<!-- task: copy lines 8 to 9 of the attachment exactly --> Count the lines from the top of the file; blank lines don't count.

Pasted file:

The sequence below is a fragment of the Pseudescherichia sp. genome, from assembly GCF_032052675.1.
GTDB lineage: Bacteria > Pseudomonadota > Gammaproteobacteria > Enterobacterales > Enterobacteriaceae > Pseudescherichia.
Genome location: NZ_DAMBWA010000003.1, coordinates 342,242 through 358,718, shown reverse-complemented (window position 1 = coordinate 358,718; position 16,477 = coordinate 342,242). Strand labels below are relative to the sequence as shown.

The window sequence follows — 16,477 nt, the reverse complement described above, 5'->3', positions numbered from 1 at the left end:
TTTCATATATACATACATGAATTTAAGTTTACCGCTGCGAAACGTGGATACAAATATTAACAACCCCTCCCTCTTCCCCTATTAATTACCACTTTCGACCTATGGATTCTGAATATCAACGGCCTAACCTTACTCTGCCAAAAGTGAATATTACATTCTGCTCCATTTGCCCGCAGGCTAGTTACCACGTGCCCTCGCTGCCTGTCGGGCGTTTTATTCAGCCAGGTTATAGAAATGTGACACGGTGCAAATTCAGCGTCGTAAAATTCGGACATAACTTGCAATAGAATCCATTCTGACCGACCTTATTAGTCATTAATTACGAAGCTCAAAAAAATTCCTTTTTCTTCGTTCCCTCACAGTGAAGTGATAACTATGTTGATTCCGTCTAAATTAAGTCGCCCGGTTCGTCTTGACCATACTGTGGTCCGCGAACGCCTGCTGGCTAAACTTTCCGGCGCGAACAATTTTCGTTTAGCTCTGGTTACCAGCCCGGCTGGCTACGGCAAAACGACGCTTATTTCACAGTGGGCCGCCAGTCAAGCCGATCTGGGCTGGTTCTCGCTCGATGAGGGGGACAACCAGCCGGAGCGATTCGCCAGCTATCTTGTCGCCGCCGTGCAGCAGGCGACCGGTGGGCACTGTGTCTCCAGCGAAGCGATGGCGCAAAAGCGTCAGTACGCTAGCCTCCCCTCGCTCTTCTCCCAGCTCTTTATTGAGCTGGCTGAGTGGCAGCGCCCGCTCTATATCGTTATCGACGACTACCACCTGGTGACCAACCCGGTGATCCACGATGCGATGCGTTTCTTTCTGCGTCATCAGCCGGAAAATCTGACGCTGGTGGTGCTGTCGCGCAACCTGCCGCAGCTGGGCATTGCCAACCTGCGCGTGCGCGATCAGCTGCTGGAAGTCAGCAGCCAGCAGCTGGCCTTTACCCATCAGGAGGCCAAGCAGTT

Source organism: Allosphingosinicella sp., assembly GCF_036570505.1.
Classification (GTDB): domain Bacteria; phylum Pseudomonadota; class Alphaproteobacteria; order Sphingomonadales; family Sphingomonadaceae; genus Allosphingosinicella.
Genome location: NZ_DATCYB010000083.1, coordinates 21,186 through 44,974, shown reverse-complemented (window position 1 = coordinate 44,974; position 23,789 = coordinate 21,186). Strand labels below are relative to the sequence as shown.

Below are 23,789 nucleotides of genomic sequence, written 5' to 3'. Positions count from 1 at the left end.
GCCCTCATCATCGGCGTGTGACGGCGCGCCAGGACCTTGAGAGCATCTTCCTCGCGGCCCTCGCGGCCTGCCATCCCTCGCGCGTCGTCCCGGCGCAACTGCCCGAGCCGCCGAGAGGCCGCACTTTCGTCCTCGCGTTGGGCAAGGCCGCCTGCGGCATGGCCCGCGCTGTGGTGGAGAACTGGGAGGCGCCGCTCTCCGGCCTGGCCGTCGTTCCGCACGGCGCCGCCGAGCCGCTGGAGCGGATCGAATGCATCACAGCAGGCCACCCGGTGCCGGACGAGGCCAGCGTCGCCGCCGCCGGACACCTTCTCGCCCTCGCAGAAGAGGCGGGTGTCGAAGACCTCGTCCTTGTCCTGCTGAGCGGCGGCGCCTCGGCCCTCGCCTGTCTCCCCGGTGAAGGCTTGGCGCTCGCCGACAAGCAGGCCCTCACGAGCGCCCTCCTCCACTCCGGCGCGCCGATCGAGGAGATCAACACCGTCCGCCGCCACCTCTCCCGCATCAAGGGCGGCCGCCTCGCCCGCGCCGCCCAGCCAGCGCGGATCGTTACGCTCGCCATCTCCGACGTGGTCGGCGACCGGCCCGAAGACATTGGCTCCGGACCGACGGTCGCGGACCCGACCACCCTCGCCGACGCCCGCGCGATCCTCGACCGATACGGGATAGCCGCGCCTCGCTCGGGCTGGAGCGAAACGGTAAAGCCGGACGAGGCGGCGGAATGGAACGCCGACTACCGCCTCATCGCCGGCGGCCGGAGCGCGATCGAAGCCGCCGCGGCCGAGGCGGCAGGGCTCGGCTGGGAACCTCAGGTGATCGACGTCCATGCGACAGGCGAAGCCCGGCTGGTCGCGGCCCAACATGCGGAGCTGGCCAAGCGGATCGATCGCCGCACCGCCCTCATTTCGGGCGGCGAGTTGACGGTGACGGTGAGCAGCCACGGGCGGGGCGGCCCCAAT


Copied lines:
Genome location: NZ_DATCYB010000083.1, coordinates 21,186 through 44,974, shown reverse-complemented (window position 1 = coordinate 44,974; position 23,789 = coordinate 21,186). Strand labels below are relative to the sequence as shown.

Below are 23,789 nucleotides of genomic sequence, written 5' to 3'. Positions count from 1 at the left end.